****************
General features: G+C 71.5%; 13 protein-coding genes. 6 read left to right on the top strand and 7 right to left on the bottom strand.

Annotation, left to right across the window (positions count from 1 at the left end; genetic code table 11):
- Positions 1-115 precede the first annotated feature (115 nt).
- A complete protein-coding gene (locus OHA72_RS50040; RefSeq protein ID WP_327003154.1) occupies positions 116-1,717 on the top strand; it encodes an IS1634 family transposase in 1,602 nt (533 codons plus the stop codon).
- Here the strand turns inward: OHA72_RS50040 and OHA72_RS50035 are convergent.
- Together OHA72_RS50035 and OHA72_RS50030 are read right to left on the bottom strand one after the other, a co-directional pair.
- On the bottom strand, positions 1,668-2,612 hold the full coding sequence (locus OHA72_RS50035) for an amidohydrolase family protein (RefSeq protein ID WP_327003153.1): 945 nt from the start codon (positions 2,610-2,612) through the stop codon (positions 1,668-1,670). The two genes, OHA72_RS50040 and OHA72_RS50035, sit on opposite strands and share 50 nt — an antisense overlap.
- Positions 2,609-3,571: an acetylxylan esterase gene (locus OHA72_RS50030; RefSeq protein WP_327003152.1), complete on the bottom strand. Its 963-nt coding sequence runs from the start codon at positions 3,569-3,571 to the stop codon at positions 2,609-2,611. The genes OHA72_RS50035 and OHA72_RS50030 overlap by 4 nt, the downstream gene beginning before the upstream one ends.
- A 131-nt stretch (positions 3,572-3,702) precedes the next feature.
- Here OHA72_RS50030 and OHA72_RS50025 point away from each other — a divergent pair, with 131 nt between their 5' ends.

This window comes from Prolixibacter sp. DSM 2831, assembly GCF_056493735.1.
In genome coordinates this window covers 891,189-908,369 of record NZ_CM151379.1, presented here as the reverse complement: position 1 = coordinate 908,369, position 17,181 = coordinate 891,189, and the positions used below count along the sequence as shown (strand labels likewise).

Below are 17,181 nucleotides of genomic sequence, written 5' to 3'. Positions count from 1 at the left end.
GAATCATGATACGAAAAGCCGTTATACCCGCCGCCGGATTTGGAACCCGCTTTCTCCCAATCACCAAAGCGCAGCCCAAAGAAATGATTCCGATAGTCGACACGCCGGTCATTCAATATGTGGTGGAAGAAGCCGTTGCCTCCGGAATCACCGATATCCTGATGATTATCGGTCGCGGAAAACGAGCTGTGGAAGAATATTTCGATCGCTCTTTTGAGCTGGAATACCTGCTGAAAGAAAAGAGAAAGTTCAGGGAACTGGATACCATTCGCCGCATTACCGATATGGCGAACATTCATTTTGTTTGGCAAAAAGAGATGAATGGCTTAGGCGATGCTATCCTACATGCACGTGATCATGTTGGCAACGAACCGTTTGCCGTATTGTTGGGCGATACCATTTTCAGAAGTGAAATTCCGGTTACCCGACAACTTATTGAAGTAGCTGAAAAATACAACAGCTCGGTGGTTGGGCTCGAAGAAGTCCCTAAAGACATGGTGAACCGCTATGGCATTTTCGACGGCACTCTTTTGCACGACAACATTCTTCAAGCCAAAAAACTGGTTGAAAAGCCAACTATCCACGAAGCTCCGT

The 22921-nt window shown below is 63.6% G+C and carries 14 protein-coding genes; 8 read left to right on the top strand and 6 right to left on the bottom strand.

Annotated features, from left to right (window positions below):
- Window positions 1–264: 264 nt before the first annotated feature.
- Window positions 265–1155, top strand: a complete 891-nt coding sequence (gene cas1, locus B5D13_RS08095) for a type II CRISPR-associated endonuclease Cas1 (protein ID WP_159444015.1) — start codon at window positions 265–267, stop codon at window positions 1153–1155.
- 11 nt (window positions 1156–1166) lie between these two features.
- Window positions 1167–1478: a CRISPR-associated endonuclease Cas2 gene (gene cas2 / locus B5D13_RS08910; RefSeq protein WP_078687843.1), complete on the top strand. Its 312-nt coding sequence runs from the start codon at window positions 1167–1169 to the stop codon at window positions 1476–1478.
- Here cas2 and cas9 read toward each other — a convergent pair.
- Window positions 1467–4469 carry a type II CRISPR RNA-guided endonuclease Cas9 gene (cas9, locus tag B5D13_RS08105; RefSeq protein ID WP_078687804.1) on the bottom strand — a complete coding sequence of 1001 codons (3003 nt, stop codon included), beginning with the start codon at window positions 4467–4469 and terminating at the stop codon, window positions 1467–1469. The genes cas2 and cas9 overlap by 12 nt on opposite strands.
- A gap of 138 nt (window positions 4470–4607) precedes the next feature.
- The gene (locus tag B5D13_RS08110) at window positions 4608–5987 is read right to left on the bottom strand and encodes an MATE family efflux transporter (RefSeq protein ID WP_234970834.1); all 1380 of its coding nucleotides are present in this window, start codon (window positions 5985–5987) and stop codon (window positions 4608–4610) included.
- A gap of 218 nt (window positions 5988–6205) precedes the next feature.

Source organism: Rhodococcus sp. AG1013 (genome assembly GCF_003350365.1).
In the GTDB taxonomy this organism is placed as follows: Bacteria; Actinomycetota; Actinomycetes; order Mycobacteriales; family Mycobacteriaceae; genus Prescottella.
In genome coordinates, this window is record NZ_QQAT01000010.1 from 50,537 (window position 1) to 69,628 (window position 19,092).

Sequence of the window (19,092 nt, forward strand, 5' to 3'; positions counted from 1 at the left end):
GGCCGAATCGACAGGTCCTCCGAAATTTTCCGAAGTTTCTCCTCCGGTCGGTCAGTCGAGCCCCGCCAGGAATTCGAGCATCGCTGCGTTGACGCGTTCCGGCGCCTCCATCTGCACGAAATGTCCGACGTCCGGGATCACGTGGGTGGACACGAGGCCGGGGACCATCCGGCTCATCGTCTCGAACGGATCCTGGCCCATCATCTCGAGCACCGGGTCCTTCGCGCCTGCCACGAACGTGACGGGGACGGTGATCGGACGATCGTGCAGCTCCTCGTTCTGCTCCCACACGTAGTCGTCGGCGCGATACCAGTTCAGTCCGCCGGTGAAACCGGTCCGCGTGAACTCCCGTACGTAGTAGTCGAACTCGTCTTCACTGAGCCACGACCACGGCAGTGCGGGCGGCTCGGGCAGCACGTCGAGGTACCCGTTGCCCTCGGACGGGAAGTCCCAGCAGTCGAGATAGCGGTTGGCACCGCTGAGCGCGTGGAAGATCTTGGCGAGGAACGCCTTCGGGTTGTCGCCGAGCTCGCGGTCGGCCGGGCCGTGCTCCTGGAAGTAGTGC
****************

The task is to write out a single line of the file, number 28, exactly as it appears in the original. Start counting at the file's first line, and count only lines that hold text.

In genome coordinates, this window is record NZ_QQAT01000010.1 from 50,537 (window position 1) to 69,628 (window position 19,092).